Tuesday, April 24, 2007

The mysterious noise – An [auditory] patient encounter

[Disclaimer/warning: This is a long entry. Sorry. Scroll down for easier-to-read, bite-sized excerpts...]

I had never heard a noise quite like it before.

I was outside the waiting room in the parking lot of of of Swaziland’s many Public Health Units (PHUs), and it came from inside.

I could tell that the mysterious noise was the whine of a crying child, probably around two years of age.

The age estimate was based on the easy-to-recognize monotone quality of the cry, the type that betrays the fact that the child is actually not too terribly upset, but does not wish to admit it. Such lack of intonation is uncommon in a much younger baby, who typically cries sincerely, if not passionately, for want of something. The really young ones hit several tonal variations and several impressive notes. They throw in frequent crescendos. If truly peeved off, they sometimes will even naturally soften into a decrescendo before really blasting off.

Quite an intense, operatic communication style, especially for such a small creature.

But, as we all know, babies eventually develop personality and learn that they can pretend that they sincerely need something, and adults scurry here and there to find out what it is.

During my first year of pediatrics training, I used to fall for that.

Then, in a moment of on-call late night clarity, I realized that these mimickers had what card players call a “tell”, basically an unwitting giveaway that one is bluffing.

If you identify the tell, your opponent is busted.

For me, this was one of the primary epiphanies of my medical training (#7, actually). The other six are:
(1) It is easier to say “I don’t know” than to make an educated guess and be wrong.
(2) It is easier to sleep in really baggy scrubs than the more stylish, “fitted” ones.
(3) Circumcisions do not hurt newborns [that much] if they are sucking on a pacifier dipped in sugar water.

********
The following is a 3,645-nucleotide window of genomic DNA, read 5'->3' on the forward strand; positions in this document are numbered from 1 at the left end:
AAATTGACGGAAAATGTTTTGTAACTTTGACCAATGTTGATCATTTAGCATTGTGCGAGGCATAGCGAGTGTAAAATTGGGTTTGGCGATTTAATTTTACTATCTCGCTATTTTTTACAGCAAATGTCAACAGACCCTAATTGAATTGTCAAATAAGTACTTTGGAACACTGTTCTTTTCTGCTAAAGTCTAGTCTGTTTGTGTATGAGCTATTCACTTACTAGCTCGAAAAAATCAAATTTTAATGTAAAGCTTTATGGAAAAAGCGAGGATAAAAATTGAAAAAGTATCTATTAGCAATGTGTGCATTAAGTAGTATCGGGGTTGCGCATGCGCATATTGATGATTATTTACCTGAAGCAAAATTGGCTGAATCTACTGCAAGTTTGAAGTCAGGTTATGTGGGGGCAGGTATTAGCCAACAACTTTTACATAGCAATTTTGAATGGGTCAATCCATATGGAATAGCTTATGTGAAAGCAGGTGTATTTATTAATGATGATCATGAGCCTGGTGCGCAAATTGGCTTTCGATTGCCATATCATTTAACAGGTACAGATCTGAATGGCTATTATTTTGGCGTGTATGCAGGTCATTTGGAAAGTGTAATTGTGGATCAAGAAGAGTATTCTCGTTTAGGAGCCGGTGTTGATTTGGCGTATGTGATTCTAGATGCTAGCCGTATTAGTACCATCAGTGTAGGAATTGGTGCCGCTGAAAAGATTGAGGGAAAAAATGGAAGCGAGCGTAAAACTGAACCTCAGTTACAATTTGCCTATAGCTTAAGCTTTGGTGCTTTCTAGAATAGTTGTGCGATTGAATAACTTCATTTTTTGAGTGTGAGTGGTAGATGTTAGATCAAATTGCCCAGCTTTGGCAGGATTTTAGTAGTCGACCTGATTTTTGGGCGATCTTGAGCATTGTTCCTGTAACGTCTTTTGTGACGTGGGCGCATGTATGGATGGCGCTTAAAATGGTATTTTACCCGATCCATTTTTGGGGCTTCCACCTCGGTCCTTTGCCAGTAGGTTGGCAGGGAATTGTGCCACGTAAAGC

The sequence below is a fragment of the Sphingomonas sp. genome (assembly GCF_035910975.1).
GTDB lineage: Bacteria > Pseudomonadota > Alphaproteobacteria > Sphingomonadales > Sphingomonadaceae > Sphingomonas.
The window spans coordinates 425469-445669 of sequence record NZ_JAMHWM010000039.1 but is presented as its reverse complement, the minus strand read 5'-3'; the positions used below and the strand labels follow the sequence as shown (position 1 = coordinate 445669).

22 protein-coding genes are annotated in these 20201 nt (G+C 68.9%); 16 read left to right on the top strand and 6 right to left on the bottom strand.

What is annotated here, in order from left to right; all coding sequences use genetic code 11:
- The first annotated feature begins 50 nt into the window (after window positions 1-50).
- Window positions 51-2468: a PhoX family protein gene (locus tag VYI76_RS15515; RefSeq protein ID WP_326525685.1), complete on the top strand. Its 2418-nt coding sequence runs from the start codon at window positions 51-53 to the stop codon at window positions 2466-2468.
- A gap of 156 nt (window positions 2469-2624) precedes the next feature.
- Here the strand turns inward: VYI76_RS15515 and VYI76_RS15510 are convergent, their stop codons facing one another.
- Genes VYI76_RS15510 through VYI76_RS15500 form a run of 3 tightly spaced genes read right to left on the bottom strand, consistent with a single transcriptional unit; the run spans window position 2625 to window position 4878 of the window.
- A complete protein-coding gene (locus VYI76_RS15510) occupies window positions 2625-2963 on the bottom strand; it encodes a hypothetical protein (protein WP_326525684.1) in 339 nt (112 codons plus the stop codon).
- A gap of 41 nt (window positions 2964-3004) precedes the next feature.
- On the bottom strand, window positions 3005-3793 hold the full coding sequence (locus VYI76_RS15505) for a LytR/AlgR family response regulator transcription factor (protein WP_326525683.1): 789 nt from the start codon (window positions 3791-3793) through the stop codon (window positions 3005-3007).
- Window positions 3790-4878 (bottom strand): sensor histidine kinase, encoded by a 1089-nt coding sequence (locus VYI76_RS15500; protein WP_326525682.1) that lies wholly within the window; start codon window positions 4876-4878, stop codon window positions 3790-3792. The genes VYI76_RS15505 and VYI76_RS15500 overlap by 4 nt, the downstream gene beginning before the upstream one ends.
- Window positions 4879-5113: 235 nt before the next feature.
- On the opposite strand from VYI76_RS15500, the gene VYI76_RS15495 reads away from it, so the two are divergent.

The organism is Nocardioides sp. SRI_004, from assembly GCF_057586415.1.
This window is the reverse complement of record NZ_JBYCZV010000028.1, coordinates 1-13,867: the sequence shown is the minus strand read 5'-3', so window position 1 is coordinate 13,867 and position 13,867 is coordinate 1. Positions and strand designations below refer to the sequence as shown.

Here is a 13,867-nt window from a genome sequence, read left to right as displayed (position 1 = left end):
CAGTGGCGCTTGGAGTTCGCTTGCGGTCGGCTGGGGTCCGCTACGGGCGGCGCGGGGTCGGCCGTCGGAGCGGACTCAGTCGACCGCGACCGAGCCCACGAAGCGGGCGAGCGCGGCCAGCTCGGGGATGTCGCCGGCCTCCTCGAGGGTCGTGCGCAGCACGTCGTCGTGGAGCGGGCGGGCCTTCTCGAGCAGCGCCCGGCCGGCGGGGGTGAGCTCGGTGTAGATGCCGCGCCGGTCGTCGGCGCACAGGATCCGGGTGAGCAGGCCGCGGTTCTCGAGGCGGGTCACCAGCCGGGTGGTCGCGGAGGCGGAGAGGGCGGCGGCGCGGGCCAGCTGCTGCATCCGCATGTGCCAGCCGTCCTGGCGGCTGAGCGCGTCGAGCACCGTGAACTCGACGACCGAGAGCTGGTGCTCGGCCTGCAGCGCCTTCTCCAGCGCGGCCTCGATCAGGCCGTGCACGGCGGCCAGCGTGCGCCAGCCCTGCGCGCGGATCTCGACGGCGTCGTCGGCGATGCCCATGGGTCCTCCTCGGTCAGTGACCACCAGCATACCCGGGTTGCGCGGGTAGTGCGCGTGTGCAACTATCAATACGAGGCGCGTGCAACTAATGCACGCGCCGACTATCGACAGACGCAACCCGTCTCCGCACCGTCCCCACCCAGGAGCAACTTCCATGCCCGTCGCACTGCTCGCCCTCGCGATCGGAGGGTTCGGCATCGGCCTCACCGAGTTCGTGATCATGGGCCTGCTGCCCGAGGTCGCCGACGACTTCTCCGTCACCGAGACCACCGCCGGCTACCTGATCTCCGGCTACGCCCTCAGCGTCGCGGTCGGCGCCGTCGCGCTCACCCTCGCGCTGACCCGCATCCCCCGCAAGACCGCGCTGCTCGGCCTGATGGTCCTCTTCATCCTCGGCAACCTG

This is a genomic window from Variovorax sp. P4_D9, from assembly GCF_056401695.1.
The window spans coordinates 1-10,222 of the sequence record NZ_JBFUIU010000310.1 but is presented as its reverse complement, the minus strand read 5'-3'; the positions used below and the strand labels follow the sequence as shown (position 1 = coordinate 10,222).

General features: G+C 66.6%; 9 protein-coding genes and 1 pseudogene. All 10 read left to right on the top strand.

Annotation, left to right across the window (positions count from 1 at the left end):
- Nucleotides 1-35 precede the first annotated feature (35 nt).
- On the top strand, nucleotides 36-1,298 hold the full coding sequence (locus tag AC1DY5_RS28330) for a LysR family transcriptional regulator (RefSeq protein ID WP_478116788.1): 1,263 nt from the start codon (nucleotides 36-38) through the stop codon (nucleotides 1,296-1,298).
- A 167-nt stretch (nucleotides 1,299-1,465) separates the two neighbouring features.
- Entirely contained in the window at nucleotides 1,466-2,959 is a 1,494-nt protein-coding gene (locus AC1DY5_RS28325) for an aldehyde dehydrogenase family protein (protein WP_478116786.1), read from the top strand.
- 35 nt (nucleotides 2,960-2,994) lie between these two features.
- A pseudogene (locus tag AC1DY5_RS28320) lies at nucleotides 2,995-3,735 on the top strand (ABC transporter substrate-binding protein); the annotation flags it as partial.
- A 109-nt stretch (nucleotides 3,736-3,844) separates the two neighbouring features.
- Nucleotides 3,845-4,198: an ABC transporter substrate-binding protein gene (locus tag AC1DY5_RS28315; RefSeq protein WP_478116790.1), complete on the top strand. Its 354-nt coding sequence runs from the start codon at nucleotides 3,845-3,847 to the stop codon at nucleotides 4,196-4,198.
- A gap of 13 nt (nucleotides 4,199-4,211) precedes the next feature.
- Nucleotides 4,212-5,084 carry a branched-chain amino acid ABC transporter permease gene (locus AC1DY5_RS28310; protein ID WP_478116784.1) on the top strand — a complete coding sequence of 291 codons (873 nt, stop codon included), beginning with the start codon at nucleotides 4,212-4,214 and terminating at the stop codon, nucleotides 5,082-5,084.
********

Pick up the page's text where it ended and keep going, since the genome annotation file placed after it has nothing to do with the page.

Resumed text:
(4) If you learn who to ask for help and when, it is possible to practice very good medicine under most any circumstance.
(5) San Francisco does actually have a reasonable barbeque place—Big Nate’s—that delivers to most area hospitals.
(6) Kids pee, poop and reason with an unpredictable (in)discretion.

Though I do not want to give up too many trade secrets willy-nilly (for surely someday I can sell them), those were freebies. I will even elaborate on the seventh:
(7) When a 1½-2 year-old wants to put on a demonstration of being upset, they tend to choose a note, often in a minor key (D and E flat are favorites) and they stick with it, interrupting the din only to breathe.

Oh, another thing. A fake cry is usually slightly nasal, for it takes less effort and breath than making a proper, back-of-the-throat, cry.

Go ahead. Try it.

In any case, I heard this noise when walking into the crowded PHU waiting room

The purpose of our visit was PMTCT.

PMTCT stands for “prevention of maternal to child transmission [of HIV],” and, if used successfully as a public health strategy, can put me out of a job.

Though I would like nothing more than to end my pediatric HIV career early, there is no danger of that happening any time too soon, as a pitiful ~10% of HIV+ pregnant mothers receive PMTCT drugs in Sub-Saharan Africa.

Back to the main topic of this story: the ~2 year-old’s cry.

It was a D flat, more or less, mostly originating from the nostrils.

I had heard plenty of nose-heavy D flats, but this particular cry had something unique about it.

It was in staccato, as if the nearly two-year old were operating a low-frequency jack-hammer.